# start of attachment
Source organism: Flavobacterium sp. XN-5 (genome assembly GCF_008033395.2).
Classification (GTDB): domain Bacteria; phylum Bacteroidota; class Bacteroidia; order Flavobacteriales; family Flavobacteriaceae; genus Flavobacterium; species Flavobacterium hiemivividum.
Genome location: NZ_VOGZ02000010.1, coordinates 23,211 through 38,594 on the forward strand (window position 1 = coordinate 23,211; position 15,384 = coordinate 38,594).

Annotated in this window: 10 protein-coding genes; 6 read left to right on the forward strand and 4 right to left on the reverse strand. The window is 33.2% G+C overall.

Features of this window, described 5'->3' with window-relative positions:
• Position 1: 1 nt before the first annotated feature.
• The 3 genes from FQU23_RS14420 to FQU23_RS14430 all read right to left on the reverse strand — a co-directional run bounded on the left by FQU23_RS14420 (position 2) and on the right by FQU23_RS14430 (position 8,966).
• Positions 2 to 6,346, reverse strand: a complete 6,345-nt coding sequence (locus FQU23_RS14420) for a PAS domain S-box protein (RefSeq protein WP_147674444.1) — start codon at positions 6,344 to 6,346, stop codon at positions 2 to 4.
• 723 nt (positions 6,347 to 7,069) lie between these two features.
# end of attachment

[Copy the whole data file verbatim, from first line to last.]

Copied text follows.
Source organism: Flavobacterium sp. XN-5 (genome assembly GCF_008033395.2).
Classification (GTDB): domain Bacteria; phylum Bacteroidota; class Bacteroidia; order Flavobacteriales; family Flavobacteriaceae; genus Flavobacterium; species Flavobacterium hiemivividum.
Genome location: NZ_VOGZ02000010.1, coordinates 23,211 through 38,594 on the forward strand (window position 1 = coordinate 23,211; position 15,384 = coordinate 38,594).

Annotated in this window: 10 protein-coding genes; 6 read left to right on the forward strand and 4 right to left on the reverse strand. The window is 33.2% G+C overall.

Features of this window, described 5'->3' with window-relative positions:
• Position 1: 1 nt before the first annotated feature.
• The 3 genes from FQU23_RS14420 to FQU23_RS14430 all read right to left on the reverse strand — a co-directional run bounded on the left by FQU23_RS14420 (position 2) and on the right by FQU23_RS14430 (position 8,966).
• Positions 2 to 6,346, reverse strand: a complete 6,345-nt coding sequence (locus FQU23_RS14420) for a PAS domain S-box protein (RefSeq protein WP_147674444.1) — start codon at positions 6,344 to 6,346, stop codon at positions 2 to 4.
• 723 nt (positions 6,347 to 7,069) lie between these two features.